Declining Construction, Rising Taxes Will Start Era of Struggle for Chinese Regime

April 15, 2019 Updated: April 18, 2019

There was a time when China’s local governments were immersed in revenues brought about by infrastructure construction. Once the construction boom retreats, the embarrassing financial realities will be exposed. Today, being fiscally conservative has become a main theme for the Chinese regime, and new tax policies to fill the financial deficit are right around the corner. China’s more than 100 million urban dwellers wonder how much property tax local governments would charge, and how multi-property owners can deal with it.

Local Governments’ Reliance on Construction

“Land-reliant revenue” shouldn’t be a new concept for those who follow finance and economy news. It refers to the fact that infrastructure and the sales of state-owned lands to real estate developers have been major sources of revenue for local governments. As a matter of fact, the reliance on land has been brought about by the reliance on construction. Over a decade ago when China was reveling in the fast growth driven by exports, the 2008 U.S. subprime mortgage crisis led to a sharp decline in export orders. The Chinese regime decided to stimulate the economy with excessive infrastructure and real estate construction, and thus started the “construction prosperity” era.

The stimulus plan was warmly received by the local governments that actively played the roles of city planner and developer. Three types of actions were taken. The first was to demolish urban residence buildings and build high-end office buildings on the sites; the second was to build roads, airports, and public facilities to enable the construction of suburban residential districts; the third was to raise loans to finance the construction. As local and central governments invested heavily in construction across the country, construction investment rose to 35 percent of the GDP, compared to 18 to 20 percent before 2008. In 2014, real estate investment accounted for 21 percent of the country’s GDP. In contrast, during Japan’s asset price bubble in the 1980s, real estate investment was only 9 percent of GDP, and 6 percent for the United States at the onset of the subprime mortgage crisis.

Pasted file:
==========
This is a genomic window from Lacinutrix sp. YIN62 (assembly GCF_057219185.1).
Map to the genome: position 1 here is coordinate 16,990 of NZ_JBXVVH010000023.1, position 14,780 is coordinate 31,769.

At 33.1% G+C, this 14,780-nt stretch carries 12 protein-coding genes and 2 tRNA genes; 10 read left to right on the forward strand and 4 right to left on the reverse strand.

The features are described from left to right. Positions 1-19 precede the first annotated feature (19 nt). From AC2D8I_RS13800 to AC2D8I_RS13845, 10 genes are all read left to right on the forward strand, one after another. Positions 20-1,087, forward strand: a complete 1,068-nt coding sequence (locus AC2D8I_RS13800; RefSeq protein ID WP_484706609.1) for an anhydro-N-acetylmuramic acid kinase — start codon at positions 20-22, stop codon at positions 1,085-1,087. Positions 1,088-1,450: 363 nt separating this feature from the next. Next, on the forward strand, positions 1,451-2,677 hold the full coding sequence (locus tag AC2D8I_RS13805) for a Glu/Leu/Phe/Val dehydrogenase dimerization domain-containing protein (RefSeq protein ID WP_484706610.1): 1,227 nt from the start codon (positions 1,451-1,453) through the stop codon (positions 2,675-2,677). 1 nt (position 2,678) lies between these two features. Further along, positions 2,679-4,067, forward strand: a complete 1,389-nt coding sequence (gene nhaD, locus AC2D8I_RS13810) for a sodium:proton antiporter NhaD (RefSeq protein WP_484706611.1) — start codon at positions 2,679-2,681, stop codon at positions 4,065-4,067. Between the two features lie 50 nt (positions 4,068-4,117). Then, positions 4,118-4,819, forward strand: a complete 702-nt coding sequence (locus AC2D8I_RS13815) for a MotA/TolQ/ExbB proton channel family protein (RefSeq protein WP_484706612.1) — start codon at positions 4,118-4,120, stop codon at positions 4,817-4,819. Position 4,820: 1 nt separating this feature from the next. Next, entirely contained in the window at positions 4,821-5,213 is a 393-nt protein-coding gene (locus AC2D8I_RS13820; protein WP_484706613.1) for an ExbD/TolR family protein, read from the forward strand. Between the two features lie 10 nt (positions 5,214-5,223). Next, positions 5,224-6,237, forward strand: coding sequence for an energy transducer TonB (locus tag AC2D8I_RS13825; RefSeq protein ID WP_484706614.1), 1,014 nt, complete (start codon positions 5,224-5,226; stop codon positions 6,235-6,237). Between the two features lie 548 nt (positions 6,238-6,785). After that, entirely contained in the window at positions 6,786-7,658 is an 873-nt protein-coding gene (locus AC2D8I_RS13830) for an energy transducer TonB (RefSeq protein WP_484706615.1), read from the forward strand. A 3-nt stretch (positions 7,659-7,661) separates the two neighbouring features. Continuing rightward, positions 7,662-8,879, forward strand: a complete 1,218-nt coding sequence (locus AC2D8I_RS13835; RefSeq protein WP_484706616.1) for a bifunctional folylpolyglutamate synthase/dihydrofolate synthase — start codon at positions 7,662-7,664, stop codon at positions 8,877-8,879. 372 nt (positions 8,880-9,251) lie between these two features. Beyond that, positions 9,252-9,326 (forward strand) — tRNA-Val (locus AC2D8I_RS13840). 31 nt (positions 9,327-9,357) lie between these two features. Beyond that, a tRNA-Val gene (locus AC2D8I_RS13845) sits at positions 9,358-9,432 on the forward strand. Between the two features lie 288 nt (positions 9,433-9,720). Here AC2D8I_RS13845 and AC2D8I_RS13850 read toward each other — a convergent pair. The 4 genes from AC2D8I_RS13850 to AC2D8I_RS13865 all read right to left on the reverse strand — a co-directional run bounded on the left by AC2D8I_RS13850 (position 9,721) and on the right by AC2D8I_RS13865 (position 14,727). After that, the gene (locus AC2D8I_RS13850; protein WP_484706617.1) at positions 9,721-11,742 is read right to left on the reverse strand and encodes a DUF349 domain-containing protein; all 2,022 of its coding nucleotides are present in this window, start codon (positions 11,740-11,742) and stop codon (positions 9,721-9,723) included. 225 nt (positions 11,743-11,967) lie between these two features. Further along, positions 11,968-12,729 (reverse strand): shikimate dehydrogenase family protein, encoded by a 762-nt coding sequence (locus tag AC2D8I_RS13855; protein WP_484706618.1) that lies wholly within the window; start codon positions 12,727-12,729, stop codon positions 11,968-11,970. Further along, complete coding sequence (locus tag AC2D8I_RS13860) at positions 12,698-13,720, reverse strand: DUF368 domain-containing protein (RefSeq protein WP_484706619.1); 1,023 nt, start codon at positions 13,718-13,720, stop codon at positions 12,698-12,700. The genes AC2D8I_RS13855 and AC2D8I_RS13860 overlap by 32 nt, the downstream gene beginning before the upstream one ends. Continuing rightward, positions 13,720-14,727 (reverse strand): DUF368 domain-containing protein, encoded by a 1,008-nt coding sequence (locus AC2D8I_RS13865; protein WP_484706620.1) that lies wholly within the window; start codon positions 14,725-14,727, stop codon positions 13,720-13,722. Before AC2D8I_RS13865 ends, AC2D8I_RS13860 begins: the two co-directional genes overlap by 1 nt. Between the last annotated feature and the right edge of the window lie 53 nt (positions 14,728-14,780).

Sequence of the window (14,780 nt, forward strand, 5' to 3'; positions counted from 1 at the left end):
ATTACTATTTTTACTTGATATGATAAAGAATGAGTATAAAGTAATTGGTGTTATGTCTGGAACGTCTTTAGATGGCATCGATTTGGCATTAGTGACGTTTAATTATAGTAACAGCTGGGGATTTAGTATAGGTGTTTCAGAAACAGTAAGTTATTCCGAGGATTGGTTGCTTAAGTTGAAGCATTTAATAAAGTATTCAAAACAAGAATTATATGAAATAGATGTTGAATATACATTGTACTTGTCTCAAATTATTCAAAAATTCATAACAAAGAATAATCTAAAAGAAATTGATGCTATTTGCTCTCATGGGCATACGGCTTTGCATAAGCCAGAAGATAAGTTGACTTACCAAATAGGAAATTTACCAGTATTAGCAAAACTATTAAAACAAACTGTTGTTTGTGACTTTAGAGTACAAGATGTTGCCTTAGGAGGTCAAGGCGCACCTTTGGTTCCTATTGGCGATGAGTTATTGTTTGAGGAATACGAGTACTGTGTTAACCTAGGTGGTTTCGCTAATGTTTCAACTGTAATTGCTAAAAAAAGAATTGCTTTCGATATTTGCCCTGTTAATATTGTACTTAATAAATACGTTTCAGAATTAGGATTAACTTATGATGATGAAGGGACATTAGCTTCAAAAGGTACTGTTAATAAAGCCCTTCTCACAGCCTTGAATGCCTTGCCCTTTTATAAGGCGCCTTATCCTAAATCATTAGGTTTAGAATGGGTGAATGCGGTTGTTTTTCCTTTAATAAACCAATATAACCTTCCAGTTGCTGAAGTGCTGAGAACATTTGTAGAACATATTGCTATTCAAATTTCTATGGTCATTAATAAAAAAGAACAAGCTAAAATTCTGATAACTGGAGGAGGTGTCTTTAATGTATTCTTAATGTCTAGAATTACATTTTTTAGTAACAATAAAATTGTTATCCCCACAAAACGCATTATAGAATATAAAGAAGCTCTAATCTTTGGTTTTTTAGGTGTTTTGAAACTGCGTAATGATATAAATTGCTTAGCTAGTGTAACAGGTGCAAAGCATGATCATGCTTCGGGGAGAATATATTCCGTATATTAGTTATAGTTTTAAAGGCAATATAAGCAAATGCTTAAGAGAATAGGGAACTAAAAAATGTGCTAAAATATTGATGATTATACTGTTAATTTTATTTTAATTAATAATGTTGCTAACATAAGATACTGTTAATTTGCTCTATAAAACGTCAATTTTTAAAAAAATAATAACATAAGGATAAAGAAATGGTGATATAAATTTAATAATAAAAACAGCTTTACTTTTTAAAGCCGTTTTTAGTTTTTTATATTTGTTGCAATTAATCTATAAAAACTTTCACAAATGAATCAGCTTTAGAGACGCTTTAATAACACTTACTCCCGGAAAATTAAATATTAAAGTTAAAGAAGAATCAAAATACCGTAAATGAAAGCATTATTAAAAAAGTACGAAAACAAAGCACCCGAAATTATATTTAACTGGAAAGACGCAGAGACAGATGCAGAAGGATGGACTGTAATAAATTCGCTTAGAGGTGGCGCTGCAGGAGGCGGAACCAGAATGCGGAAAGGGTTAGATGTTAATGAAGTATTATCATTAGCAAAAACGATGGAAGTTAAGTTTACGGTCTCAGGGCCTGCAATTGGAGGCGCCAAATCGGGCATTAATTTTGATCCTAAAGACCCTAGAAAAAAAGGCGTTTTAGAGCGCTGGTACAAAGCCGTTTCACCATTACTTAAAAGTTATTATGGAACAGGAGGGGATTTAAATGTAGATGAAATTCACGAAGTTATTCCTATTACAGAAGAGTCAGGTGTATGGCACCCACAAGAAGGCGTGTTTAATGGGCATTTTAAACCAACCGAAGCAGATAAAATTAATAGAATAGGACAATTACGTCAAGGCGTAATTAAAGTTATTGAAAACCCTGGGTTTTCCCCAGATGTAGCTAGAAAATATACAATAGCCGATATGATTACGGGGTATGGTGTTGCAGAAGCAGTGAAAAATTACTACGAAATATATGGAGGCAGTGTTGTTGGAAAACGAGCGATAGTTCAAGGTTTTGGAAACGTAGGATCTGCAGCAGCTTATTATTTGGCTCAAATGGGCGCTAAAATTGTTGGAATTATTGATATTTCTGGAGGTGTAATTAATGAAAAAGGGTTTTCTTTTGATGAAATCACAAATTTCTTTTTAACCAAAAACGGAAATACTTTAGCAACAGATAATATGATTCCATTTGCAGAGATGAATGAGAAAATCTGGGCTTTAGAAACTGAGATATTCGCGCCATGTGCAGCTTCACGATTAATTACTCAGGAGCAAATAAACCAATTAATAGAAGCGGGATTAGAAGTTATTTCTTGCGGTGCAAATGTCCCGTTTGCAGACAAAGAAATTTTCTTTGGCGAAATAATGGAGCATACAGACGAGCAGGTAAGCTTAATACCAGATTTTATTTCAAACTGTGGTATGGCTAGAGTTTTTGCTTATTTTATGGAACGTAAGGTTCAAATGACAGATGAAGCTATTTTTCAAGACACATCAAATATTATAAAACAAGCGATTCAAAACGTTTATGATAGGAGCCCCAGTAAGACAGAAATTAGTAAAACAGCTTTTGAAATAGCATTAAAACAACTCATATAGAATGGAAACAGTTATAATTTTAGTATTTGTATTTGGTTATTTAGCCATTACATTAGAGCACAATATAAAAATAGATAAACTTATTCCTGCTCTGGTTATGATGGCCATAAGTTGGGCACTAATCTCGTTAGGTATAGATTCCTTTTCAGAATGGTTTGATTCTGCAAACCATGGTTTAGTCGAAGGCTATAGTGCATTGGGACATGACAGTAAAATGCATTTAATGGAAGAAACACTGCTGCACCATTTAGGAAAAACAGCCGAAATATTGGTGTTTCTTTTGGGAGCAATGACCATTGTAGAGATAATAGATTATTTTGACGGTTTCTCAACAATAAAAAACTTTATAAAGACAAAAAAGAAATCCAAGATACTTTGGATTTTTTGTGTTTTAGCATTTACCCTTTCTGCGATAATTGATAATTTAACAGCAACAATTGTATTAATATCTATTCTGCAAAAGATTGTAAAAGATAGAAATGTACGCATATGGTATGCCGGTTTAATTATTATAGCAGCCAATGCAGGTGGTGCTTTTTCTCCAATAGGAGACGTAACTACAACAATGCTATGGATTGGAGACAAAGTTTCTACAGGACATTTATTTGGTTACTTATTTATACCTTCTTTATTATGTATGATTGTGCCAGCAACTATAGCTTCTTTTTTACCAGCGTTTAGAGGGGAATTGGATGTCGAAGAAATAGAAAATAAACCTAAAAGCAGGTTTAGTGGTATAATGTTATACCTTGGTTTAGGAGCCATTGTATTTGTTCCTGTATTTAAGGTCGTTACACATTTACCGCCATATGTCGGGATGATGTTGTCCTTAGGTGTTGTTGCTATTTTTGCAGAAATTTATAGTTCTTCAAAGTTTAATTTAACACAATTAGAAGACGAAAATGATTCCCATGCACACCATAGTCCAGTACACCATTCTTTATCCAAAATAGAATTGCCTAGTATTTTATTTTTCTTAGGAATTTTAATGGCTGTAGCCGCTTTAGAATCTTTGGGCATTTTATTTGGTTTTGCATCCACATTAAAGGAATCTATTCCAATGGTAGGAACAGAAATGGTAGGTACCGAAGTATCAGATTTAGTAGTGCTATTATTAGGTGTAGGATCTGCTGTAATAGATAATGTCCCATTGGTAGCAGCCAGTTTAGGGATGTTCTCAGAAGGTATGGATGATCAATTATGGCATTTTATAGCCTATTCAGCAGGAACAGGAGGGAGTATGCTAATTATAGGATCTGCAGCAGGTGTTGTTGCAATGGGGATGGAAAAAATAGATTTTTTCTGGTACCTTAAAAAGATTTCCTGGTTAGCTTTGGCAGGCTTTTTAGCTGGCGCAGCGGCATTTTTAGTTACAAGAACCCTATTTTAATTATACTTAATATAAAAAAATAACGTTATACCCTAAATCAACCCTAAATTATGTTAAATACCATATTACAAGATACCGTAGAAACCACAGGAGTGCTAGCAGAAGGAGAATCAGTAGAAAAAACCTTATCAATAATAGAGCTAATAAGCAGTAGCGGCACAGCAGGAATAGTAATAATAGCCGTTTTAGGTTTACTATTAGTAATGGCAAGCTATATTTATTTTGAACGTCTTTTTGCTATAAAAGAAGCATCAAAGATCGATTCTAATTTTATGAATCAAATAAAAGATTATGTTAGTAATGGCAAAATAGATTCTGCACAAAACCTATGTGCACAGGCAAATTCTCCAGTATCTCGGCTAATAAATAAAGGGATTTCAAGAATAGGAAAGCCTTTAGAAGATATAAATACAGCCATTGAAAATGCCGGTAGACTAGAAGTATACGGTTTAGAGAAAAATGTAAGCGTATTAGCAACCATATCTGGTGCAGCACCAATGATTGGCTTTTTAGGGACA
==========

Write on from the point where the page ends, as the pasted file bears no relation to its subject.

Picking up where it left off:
The abnormally sharp rise in real estate investment made the construction industry the top engine for China’s economy for quite some time, and related industries all boomed as a result. During the peak of the construction prosperity era, China consumed more cement in three years than the United States in the entire 20th century. Crude steel production rose from 660 million tons in 2008 (49 percent of the world’s production) to 1.16 billion tons in 2014 (69 percent of the world’s production).

Meanwhile, housing prices skyrocketed. Prices in 2013 were 64 percent higher than in 2008, and later increased even faster. The soaring prices stimulated urban residents’ desires to purchase homes as the ideal financial investment. It was common to own multiple properties: As of June 2016, China’s residential housing vacancy rate reached 22 to 26 percent. 400 million housing units were built for 250 million urban households, which is a 60 percent over-supply. When the housing bubble grows to this size, the end of real estate construction is in sight. As most residents already owned properties while the younger and newer generation cannot afford to buy homes, the real estate market is slacking. In 2018, China’s residential property square footage sales grew by only 2 percent. What we are facing now is an unquestionable ending: The end of the construction prosperity era, marked by a sluggish housing market which means that local governments can no longer rely on construction.

Local Governments Tightening Belts

Local government revenue mainly consists of general public budget and government funds budget. The former is sourced from existing tax items and central government funding (i.e. transfer payments to local governments—26 of the 31 provinces and cities receive such funding). Government funds revenue comes from land sales and the government’s local bonds issuance, and is mainly applied to city construction. In 2018, China’s local governments reported a total government funds revenue of 750 million yuan ($111.8 million), which is 41 percent of the country’s general public budget. In the same year, the local governments’ income from granting land usage rights accounted for 91 percent of the government funds revenue.

Along with the dissolving of the construction prosperity came the increased economic downward pressure, and the drop in revenue from routine taxation. In order to stimulate the economy, local governments had to lower tax rates and fees regardless of the shrinking revenue. This made it even harder to maintain the general public revenue as tax revenues were already declining. The financial deficit may continue to grow bigger, which in turn will strengthen the local governments’ reliance on land sales.

However, many local governments found that their revenue from land sales plummeted. Due to a slowing housing market, the real estate developers’ revenue chain became tighter and tighter, so their need for land significantly weakened. In the local governments’ land auctions, zero bidding has become much more frequent. In the first two months of 2019, land sales revenue in 40 representative cities declined by 21 percent compared to the same period last year, which has exasperated the downward trend since June 2018, according to Shanghai E-House Real Estate Research Institute. January land sales in 300 cities reduced 39 percent compared to the previous month, and down 15 percent from January 2018. CITIC Securities analyst Chen Cong predicted that 2019 land sales revenue will be 19 percent lower than last year.